|12 Months Ended|
Dec. 31, 2017
|Income Tax Disclosure [Abstract]|
The Company files tax returns in United States (“U.S.”) Federal, state and local jurisdictions, plus Argentina and the United Kingdom (“U.K.”).
United States and international components of income before income taxes were as follows:
The income tax provision (benefit) consisted of the following:
For the years ended December 31, 2017 and December 31, 2016, the expected tax expense (benefit) based on the statutory rate is reconciled with the actual tax expense (benefit) as follows:
As of December 31, 2017 and December 31, 2016, the Company’s deferred tax assets consisted of the effects of temporary differences attributable to the following:
As of December 31, 2017, the Company had approximately $56,552,000, $62,687,000 and $42,040,000 of gross U.S. federal, state and local net operating loss (“NOL”) carryovers which may be carried forward for 20 years and begin to expire in 2019. These NOL carryovers are subject to annual limitations under Section 382 of the U.S. Internal Revenue Code when there is a greater than 50% ownership change, as determined under the regulations. Based on our analysis, there was a change of control on or about June 30, 2012 and we have determined that, due to the annual limitations under Section 382, approximately $6,315,000 of NOLs will expire unused and are not included in available NOLs stated above. Therefore, we have reduced the related deferred tax asset for U.S. NOL carryovers by approximately $2,810,000 from June 30, 2012 forward. The Company’s U.S. NOL’s generated through the date of the ownership change on June 30, 2012 are subject to an annual limitation of approximately $1,004,000. To date, no additional annual limitations have been triggered, but the Company remains subject to the possibility that a future greater than 50% ownership change could trigger additional annual limitation on the usage of NOLs.
As of December 31, 2017, the Company had approximately $442,000 of gross U.K. NOL carryovers which do not expire. Finally, as of December 31, 2017, the Company had approximately $440,000 of Argentine tax credits which may be carried forward 10 years and begin to expire in 2018.
In assessing the realization of deferred tax assets, management considers whether it is more likely than not that some portion or all of the deferred tax assets will be realized. The ultimate realization of deferred tax assets is dependent upon the future generation of taxable income during the periods in which those temporary differences become deductible. Management considers the scheduled reversal of deferred tax liabilities, projected future taxable income, and taxing strategies in making this assessment. Based on this assessment, management has established a full valuation allowance against all of the net deferred tax assets for each period, since it is more likely than not that all of the deferred tax assets will not be realized. The valuation allowance for the year ended December 31, 2017 decreased by approximately $3,299,000 and for the year ended December 31, 2016 increased by approximately $3,492,000.
Management has evaluated and concluded that there were no material uncertain tax positions requiring recognition in the Company’s consolidated financial statements as of December 31, 2017 and 2016. The Company does not expect any significant changes in its unrecognized tax benefits within twelve months of the reporting date. The Company has U.S. tax returns subject to examination by tax authorities beginning with those filed for the year ended December 31, 2014 (or the year ended December 31, 1999 if the Company were to utilize its NOLs). No tax audits were commenced or were in process during the years ended December 31, 2017 and 2016. The Company’s policy is to classify assessments, if any, for tax related interest as interest expense and penalties as general and administrative expenses in the consolidated statements of operations.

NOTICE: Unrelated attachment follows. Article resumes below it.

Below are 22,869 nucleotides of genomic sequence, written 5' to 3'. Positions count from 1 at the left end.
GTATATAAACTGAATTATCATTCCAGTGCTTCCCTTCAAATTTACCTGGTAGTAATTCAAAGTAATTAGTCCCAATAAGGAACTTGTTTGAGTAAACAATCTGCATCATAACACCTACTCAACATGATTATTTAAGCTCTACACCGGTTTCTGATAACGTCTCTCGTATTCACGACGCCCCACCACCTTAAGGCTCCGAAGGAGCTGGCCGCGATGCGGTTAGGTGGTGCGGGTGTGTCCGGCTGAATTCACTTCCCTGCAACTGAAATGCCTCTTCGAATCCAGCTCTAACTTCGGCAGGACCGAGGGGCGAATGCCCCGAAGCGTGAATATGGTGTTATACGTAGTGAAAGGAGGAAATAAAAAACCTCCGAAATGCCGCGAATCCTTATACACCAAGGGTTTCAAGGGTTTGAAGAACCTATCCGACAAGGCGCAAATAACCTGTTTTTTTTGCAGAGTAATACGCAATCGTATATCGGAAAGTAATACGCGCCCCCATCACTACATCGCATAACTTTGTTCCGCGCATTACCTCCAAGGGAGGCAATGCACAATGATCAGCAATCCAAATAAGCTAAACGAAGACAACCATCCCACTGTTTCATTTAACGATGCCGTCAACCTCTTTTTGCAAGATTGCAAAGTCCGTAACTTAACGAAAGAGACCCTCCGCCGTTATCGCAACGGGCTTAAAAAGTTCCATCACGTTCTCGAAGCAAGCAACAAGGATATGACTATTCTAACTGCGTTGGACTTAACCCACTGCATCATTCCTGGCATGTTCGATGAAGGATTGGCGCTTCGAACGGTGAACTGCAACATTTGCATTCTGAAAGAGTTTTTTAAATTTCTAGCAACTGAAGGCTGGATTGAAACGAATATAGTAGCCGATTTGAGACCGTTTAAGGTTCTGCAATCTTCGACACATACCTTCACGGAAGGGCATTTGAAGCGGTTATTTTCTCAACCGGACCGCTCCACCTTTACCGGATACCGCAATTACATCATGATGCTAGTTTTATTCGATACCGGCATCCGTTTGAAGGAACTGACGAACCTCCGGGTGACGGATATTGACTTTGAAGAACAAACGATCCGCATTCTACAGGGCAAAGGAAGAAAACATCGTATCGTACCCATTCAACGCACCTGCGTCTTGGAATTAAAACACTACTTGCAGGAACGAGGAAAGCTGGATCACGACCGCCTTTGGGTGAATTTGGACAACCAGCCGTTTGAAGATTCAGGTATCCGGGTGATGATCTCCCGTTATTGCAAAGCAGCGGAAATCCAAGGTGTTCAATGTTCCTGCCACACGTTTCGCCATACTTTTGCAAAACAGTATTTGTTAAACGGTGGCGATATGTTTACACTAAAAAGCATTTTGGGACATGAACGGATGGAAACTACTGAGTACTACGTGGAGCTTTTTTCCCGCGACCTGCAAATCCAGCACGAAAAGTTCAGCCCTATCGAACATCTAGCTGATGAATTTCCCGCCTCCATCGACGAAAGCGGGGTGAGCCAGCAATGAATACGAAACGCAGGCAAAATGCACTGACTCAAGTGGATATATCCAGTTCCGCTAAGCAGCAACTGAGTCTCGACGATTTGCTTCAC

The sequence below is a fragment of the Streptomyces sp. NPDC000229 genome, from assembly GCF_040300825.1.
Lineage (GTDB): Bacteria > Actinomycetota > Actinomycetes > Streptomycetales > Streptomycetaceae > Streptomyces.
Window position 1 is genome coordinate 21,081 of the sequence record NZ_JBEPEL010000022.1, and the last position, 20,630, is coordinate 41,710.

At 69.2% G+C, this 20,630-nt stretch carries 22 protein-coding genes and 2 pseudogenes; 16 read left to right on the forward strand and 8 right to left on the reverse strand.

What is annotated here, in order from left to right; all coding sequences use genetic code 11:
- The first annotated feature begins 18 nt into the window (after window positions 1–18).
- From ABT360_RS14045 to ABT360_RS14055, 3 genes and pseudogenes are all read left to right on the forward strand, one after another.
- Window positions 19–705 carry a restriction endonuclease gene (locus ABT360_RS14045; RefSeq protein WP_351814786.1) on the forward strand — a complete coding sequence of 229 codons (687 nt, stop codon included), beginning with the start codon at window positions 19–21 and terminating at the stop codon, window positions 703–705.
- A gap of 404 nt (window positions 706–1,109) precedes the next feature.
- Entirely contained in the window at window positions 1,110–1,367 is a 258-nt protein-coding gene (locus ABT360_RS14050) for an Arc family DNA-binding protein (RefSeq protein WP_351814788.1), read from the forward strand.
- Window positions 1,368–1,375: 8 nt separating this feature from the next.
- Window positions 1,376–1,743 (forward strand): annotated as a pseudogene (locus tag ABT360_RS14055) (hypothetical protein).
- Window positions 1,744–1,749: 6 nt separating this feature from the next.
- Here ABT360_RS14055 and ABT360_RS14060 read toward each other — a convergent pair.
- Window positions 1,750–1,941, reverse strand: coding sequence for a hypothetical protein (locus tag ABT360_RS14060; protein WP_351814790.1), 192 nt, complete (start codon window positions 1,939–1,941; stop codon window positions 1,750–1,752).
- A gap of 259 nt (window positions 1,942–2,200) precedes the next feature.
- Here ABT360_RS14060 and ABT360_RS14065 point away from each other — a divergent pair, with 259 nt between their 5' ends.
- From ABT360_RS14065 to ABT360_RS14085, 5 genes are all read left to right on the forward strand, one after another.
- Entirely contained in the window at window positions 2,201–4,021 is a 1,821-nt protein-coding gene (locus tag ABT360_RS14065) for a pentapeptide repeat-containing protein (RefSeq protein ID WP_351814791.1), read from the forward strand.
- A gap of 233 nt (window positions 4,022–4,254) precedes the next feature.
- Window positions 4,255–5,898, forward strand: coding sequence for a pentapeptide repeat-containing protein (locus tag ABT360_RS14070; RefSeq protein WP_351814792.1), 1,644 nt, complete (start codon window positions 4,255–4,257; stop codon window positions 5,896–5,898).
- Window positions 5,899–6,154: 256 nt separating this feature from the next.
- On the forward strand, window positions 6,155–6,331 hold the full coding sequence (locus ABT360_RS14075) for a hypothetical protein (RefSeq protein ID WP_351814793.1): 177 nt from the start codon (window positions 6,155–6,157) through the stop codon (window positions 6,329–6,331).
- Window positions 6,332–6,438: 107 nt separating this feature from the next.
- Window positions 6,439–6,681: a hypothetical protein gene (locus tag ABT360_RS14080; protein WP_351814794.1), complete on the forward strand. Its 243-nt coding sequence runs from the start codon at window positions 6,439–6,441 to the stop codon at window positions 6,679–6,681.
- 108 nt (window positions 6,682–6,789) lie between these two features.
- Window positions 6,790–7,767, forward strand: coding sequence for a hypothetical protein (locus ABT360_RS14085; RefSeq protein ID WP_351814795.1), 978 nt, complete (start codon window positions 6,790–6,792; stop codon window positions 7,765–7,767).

The Tax Cuts and Jobs Act (the “Act”) was enacted in December 2017 making significant changes to the Internal Revenue Code. Changes include but are not limited to (a) the reduction of the U.S. corporate income tax rate from 35% to 21% for tax years beginning after December 31, 2017; (b) the transition of U.S. international tax taxation from a worldwide tax system to a territorial system; and (c) a one-time transition tax on the mandatory deemed repatriation of foreign earnings. The latter two changes aren’t expected to impact the Company as its Argentine and U.K entities generated cumulative losses. The change in tax law required the Company to remeasure existing net deferred tax assets using the lower rate in the period of enactment resulting in an income tax expense of approximately $6.8 million which is fully offset by the corresponding tax benefit of $6.8 million from the reduction in the valuation allowance in the year ended December 31, 2017. There were no specific impacts of Tax Reform that could not be reasonably estimated which the Company accounted for under the prior tax law. However, further analysis of the estimates and guidance on the application of the law, could result in additional revisions during the allowable one-year measurement period, as outlined in Staff Accounting Bulletin No. 118.
The entire disclosure for income taxes. Disclosures may include net deferred tax liability or asset recognized in an enterprise's statement of financial position, net change during the year in the total valuation allowance, approximate tax effect of each type of temporary difference and carryforward that gives rise to a significant portion of deferred tax liabilities and deferred tax assets, utilization of a tax carryback, and tax uncertainties information.
Reference 1: http://www.xbrl.org/2003/role/presentationRef